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Dean's Blog: Promoting Hope and Taking Action

Dean Fernando Miralles-Wilhelm

One of my first blog posts discussed a topic I believe is a critical component of our college’s success: a diverse, equitable, and inclusive STEM pipeline for all. Throughout March, during Women’s History Month, (within its theme of Providing Healing, Promoting Hope), our social media has highlighted successful females blazing trails in STEM both across the sciences and within our Mason Science community as exemplars of success and role models to inspire students, faculty, and staff.

Almost a year ago, we put forward a draft Inclusive Excellence Plan for the college and got to work, focusing our efforts on underrepresented groups, one of the most notable, Women in STEM. According to the recent census, “women are nearly half of the U.S workforce, but only 27% of STEM workers.”

President Washington and I participated in the regional Women Building Bio event, sponsored the national STEM NOIRE conference, and two documentaries Coded Bias and Picture a Scientist to help our community better understand the challenges women face in our scientific fields. For those of you who haven’t seen the 2020 documentary, Picture a Scientist yet on Netflix, it presents a new chapter for women in science, illuminating and challenging bias with examples that female researchers and educators faced at their various institutions. It is because of the historical difficulties for women in STEM that we have supported and recognized outreach activities like FOCUS and student groups, such as  SPECTRUM, who are working diligently and with purpose encouraging our community to cultivate and participate in such networks.

Critical components are now in place to drive the strategic priority to address this gap.

We recently hired Paula Danquah-Brobby as our A-JEDI* champion (*Access, Justice, Equity, Diversity, and Inclusion). I’ve also appointed Tina Bell as a Dean’s Faculty Fellow charged with establishing a Women in STEM Leadership Program for the college.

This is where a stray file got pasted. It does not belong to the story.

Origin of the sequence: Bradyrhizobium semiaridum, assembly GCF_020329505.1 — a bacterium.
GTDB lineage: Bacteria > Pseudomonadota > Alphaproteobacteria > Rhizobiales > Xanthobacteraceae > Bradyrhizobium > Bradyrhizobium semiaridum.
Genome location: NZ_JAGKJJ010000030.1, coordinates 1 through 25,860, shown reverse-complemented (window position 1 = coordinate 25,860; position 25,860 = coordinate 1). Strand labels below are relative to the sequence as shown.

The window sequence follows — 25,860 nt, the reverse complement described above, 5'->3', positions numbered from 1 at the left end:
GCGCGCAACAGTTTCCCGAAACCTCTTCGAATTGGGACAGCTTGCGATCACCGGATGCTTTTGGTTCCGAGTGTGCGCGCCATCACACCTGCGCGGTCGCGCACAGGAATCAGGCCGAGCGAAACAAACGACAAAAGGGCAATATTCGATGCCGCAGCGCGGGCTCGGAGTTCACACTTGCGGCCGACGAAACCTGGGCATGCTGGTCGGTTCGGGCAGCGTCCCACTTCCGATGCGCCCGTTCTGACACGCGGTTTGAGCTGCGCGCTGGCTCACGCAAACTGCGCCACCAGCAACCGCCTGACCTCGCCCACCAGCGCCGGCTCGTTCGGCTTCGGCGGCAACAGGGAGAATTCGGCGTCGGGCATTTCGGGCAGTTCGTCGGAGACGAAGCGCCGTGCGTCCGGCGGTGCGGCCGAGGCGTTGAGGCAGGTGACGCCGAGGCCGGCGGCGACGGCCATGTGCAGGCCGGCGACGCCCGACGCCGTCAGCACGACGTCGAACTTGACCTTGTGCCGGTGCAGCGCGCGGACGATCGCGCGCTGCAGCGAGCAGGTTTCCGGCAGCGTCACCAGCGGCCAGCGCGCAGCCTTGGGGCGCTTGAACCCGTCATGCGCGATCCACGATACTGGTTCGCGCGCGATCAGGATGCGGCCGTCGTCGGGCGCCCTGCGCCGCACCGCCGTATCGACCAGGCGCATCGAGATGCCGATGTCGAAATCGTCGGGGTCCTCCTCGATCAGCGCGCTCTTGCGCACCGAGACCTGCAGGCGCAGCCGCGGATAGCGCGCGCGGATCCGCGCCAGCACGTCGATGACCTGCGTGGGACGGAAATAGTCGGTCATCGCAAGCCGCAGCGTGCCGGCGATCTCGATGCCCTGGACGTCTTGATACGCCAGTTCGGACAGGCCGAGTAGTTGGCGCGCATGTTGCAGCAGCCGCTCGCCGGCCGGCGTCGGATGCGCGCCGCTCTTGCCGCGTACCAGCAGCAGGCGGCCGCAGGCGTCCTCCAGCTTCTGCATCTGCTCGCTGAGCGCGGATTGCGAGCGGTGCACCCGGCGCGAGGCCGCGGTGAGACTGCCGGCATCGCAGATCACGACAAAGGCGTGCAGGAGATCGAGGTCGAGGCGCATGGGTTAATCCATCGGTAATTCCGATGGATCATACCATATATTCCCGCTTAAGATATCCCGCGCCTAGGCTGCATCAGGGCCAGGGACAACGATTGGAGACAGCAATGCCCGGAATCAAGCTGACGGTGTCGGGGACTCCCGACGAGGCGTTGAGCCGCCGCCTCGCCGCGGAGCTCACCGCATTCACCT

This program seeks to support our female students, faculty, and staff--to strengthen and grow their professional networks and ultimately each individual’s personal confidence while successfully navigating their respective scientific fields. Read Tina’s Q&A to learn how you can take part in this effort.

Although Mason Science, with a majority female student population, has a strong, solid foundation on which to build such an important effort, (62% undergrads and 51% graduate students identify as female), there is much work to do.

Although we are gaining ground, we have yet to achieve similar and consistent female representation across our faculty, specifically in leadership and career progression opportunities. Moreover, the numbers are less favorable when we factor in intersectional identities (e.g., BIPOC or LGBTQIA2S+ women in STEM).

Research highlights the importance of women having mentors who are not only gender aligned but also

more strongly aligned on other dimensions of identity (e.g., race); this is critical for women from historically marginalized populations. Since it's not possible yet for every woman to have a mentor that looks like her / belongs to the same marginalized groups / has similar intersections of identity, to bridge our current gap, as a Mason Science community, we should strive to cultivate a robust, diverse, and safe network of allies committed to this purpose.

During this Women’s History Month, I encourage you to take steps to help move the needle in our community: 1) Reach out to Tina Bell to see how you can engage; 2) Watch documentaries, attend this Friday’s Women in STEM panel, or read the research highlighted in this blog to better understand the bias which exists; and 3) Actively engage as an ally for A-JEDI programs to evolve our culture.

Our time to change is now. If we seek diversity, equity and inclusion in the broadest sense, we each must take a more impactful role. Let’s ask the question together: what can we do differently at this moment in time to move towards a brighter, hopeful, and more diverse STEM future?